Posted by Kristen Hyde on August 11, 2017 in AncestryDNA

Landmark study by AncestryDNA reveals the diverse ethnicity and unexpected connections between residents of a Gloucestershire village.

Tucked away in the Cotswold county of Gloucestershire, England you’ll find the village of Bledington. Home to a small community of villagers, Bledington is about as quintessentially English you can get. The village still retains its Victorian maypole and the post office is run out of the local pub, The King’s Head. The village even won the Community category of the “2004 Calor Gloucestershire Village of the Year”.

Community is important to the people of Bledington, some of whose families have lived in the village for multiple generations and have known each other just as long.

But the residents of Bledington, Gloucestershire area actually more connected than they ever realised.

With the help of the Bledington community, we used the power of AncestryDNA to reveal the diversity of the residents’ ethnic origins and uncover genetic connections between villagers who had no idea they were related.

The project was a landmark study – the first of it’s kind to test the DNA of a community of people in a concentrated area. Almost 120 Bledington villagers provided DNA saliva samples – ranging in age from 19 to 93 and spanning nine decades.

Before taking the test, over half of the villagers (56%) tested didn’t expect to find results outside of the UK, but they were in for quite the surprise. While official population data identifies the ethnicity of the village as 94% White British , analysis of the DNA results revealed that the average resident was just 42% Great British (Anglo Saxon). 18 separate global regions were identified, with the average resident also being 20.61% Western Europe, 17.03% Irish, 10.06% Scandinavian and 2.8% Iberian.

One of the most surprised villagers was 48 year old Kristen Turner, who was intrigued to learn that her DNA was 7% South Asian.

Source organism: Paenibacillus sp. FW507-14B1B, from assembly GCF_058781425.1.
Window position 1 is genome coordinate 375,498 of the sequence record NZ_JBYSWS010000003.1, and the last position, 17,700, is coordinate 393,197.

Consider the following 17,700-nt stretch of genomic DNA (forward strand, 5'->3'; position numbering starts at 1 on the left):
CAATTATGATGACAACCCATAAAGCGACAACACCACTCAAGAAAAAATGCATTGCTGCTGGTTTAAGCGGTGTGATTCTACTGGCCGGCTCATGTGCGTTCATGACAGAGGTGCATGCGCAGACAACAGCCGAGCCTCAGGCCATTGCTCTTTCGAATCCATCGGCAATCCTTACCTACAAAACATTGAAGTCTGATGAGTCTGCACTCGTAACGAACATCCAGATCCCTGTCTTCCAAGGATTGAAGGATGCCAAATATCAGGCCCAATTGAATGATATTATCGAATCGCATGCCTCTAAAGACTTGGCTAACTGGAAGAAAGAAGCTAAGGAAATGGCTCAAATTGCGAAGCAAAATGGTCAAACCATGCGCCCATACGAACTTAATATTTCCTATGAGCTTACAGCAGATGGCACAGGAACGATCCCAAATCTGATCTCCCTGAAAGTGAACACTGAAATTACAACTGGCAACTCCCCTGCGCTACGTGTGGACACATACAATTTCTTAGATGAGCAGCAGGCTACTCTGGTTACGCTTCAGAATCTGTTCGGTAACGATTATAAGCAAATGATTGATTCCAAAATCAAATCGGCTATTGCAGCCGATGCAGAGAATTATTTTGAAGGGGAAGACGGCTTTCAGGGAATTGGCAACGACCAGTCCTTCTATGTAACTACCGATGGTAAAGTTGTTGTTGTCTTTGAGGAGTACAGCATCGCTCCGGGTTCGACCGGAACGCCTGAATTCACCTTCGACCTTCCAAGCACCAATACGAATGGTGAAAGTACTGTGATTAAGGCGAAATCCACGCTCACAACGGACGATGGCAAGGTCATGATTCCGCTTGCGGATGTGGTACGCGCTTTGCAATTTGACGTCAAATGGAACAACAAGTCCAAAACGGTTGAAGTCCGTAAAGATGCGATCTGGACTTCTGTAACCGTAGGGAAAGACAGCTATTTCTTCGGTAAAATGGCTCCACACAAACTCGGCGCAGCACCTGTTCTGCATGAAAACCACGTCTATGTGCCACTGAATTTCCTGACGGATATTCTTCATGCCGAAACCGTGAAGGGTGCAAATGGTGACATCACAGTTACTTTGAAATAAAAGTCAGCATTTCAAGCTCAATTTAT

“It’s rather exciting to think I have something in common with people in Asia and India and it does make the world feel like a smaller place. I’m quite excited to be able to find out where that comes from in my ancestry and perhaps try and find out where they originated from, what their story was and how it joined my line. I love to travel and would like to pinpoint the exact part of South Asia my ancestors came from so I could make a point of going to visit.”

The ethnic origins of their DNA weren’t the only surprises in store for the residents of Bledington. 61 villagers also discovered previously unknown genetic connections to their fellow residents, particularly surprising when half the residents who took part in the study had moved to Bledington from other places and had no prior link to the local people or area.

Two connected villagers were Sylvia Reeves and Steve Tyack. At 93 years young, and the oldest resident of the Blendington community, Slyvia was born in London and had moved to Bledington later in life. To discover she was related to Steve, who was a born and bred Bledington villager, was quite a surprise.

“I’ve been here in Bledington for 56 years and I’ve known Steve’s family ever since I have been here. I even watched his parents courting, so to find out we are related is amazing. I would have never have dreamt it especially because Stephen is rooted round here whereas I came to Bledington by chance after being born in London.”

As well as Sylvia and Steve, six further villagers were revealed to have previously unknown DNA matches living in Bledington, identified as fourth cousins or closer. Additionally, 59 more residents were revealed to have distant cousins in the village.

“This whole experience has been wonderful – a real opportunity,” said Steve, 46. “It’s really brought the community spirit back to Bledington.”

Learn more about the study and the residents’ reactions to their AncestryDNA results here, or head to to learn more about what you can find out about your story with an AncestryDNA test.

Kristen Hyde

Kristen is Ancestry's Social Media Manager for the United Kingdom.


  1. dr. michael wynn

    This seems the only site where I can contact you. I did a project for Aberdeen University last year on my family name. The name wynn first appears in anglo/Saxon runic 1600 years ago when Irish monks translated the runic sounds by using Roman letters to substitute the sound of the runes and shows the name wynn on the first row of the runic writing in wikipedia. I could send you a copy of this article if you can give me an appropriate email.

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